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Comment O, the irony (Score 1) 288

Monster complaining that they're being bullied is rich.

Now they know how the legions of companies they've gone after for completely unrelated reasons feel.

They've deserved this for a very long time. It's nice to know that the boot they're feeling is being administered by a company big enough to not even remotely care how they feel about it.

Comment passwords are only half of a login (Score 1) 336

There's one important element of these leaks that I've never seen anyone comment on: it's all well and good to hack a weak password, but how do these people wind up getting their hands on lists of celebrities' private email addresses? It's not like you can just throw some terms at Google and come up with anything useful.

NoScript For Android Devices Released 107

Trailrunner7 writes "The new version of NoScript, the popular browser add-on that blocks JavaScript and other embedded objects from running on Web pages, is out in alpha form. It can now run on Android-based smartphones, giving users protection against script-based attacks on their mobile devices. The release of NoScript Anywhere includes a variety of new features, but it's the support for Firefox Mobile that is the big attraction. The add-on for Android devices is meant to mimic the desktop version, giving users the ability to set permissions for each individual site and use a default policy for restricting content. NoScript also now includes an anti-clickjacking feature and an anti-XSS filter designed to protect users from cross-site scripting attacks. The new version also works on Maemo-based phones and tablets."

Submission Steve Jobs (1955-2011)-> 1

akahige writes: Apple co-founder Steve Jobs has lost his battle with cancer. The news has only just broken on Apple's home page, along with this brief announcement: "Apple has lost a visionary and creative genius, and the world has lost an amazing human being. Those of us who have been fortunate enough to know and work with Steve have lost a dear friend and an inspiring mentor. Steve leaves behind a company that only he could have built and his spirit will forever be the foundation of Apple."
Link to Original Source

Submission Patent Troll Says Anyone Using WiFi Infringes-> 1

akahige writes: The Patent Examiner blog has the incredible story of Innovatio IP, a patent troll that recently acquired a portfolio of patents that its lawyers (what, you think there are any employees?) appear to believe cover pretty much any WiFi implementation. They've been suing coffee shops, grocery stores, restaurants and hotels first — including Caribou Coffee, Cosi, Panera Bread Co, certain Marriotts, Best Westerns, Comfort Inns and more. The lawyer representing the company, Matthew McAndrews, seems to imply that the company believes the patents cover everyone who has a home WiFi setup, but they don't plan to go after such folks right now, for "strategic" reasons. More info at Tech Dirt.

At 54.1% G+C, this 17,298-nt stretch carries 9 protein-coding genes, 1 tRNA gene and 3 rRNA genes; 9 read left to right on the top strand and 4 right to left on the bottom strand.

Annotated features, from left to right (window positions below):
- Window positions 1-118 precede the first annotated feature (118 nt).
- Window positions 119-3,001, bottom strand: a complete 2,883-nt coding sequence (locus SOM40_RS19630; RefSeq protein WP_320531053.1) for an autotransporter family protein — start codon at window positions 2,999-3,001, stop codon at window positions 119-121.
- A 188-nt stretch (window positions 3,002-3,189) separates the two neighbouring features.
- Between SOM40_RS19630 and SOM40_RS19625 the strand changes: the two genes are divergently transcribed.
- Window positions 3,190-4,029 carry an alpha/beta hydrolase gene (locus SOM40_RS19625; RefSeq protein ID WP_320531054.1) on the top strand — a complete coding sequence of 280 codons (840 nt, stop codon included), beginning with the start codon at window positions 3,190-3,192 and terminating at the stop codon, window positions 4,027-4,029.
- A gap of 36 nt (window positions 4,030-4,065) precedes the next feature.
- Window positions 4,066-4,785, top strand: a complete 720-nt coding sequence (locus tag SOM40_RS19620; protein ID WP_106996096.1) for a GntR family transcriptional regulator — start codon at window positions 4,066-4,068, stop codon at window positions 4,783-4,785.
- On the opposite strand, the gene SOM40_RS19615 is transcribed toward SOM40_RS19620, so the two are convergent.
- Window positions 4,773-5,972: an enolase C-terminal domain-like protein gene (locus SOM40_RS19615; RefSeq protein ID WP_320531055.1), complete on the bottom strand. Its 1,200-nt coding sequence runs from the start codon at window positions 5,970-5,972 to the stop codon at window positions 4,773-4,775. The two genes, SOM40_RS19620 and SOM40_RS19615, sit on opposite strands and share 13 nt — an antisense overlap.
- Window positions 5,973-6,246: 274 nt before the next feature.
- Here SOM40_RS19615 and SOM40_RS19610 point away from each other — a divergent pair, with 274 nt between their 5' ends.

Link to Original Source

Comment Re:Not on Brainwave - the copyright lapsed (Score 1) 721

It looks to me like the Copyright Office accepted the renewal. Had they not, the record would/should show the original registration only, and you would be left to compute that since the original copyright was filed in 1954 and was not renewed, that the work was now in the public domain.

Also, the link you posted was for The Broken Sword, not for Brainwave.

Comment Re:Unwise move (Score 2) 721

About 12 years ago, I contacted PG because I was doing some work with pulp stories from the '30's that were public domain, and would have been great to get on the site. While they were a really flaky outfit to deal with, they did have a number of paranoid copyright attorneys at the top of the structure that carefully vetted anything that was even proposed to be included on the site. There must be some kind of story behind how these sci-fi stories managed to bypass that process. The instance cited in the article --

"However, even if ‘The Escape” had not been published as a novel, it would have remained under copyright protection until 1981 (28 years) and been eligible for copyright renewal. Authors of that era, and Anderson in particular, were very aware of the need to renew copyrights, and typically meticulously kept their copyright protections up to date. Copyright law for works created more recently is much easier: life plus 70 years. (Sonny Bono Copyright Term Extension Act, 1998)."

-- is irrelevant because as a general rule of publishing in those magazines, copyright was assigned to the magazine. If the magazine screwed up and didn't renew its copyrights; or simply went out of business, in which case no one was tracking their assets; or got bought out by some other entity and the record keeping went all pear shaped, copyright did not magically revert to the author. Nor is there any precedent to have an author reassert their copyright claim on works that have been assigned to others. The instance in which the magazine did not file a copyright is obviously a specialized case.

The Wright Bothers weren't the first to fly. They were just the first not to crash.